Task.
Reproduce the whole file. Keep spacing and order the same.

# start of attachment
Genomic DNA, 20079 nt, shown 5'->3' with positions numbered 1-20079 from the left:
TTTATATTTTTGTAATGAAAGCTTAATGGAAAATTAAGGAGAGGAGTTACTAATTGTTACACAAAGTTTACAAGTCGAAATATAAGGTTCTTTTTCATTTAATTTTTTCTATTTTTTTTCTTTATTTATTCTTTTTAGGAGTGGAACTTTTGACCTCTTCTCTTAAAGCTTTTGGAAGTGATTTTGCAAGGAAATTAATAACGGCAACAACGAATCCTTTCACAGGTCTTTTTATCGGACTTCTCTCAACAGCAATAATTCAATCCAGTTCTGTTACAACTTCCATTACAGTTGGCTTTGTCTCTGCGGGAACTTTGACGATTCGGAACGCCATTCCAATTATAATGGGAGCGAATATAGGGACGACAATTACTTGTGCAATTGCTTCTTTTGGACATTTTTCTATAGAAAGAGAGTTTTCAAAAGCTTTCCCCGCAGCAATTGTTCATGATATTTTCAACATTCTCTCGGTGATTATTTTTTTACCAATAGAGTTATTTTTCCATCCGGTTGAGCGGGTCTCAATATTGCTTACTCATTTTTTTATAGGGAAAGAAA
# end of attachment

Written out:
Genomic DNA, 20079 nt, shown 5'->3' with positions numbered 1-20079 from the left:
TTTATATTTTTGTAATGAAAGCTTAATGGAAAATTAAGGAGAGGAGTTACTAATTGTTACACAAAGTTTACAAGTCGAAATATAAGGTTCTTTTTCATTTAATTTTTTCTATTTTTTTTCTTTATTTATTCTTTTTAGGAGTGGAACTTTTGACCTCTTCTCTTAAAGCTTTTGGAAGTGATTTTGCAAGGAAATTAATAACGGCAACAACGAATCCTTTCACAGGTCTTTTTATCGGACTTCTCTCAACAGCAATAATTCAATCCAGTTCTGTTACAACTTCCATTACAGTTGGCTTTGTCTCTGCGGGAACTTTGACGATTCGGAACGCCATTCCAATTATAATGGGAGCGAATATAGGGACGACAATTACTTGTGCAATTGCTTCTTTTGGACATTTTTCTATAGAAAGAGAGTTTTCAAAAGCTTTCCCCGCAGCAATTGTTCATGATATTTTCAACATTCTCTCGGTGATTATTTTTTTACCAATAGAGTTATTTTTCCATCCGGTTGAGCGGGTCTCAATATTGCTTACTCATTTTTTTATAGGGAAAGAAA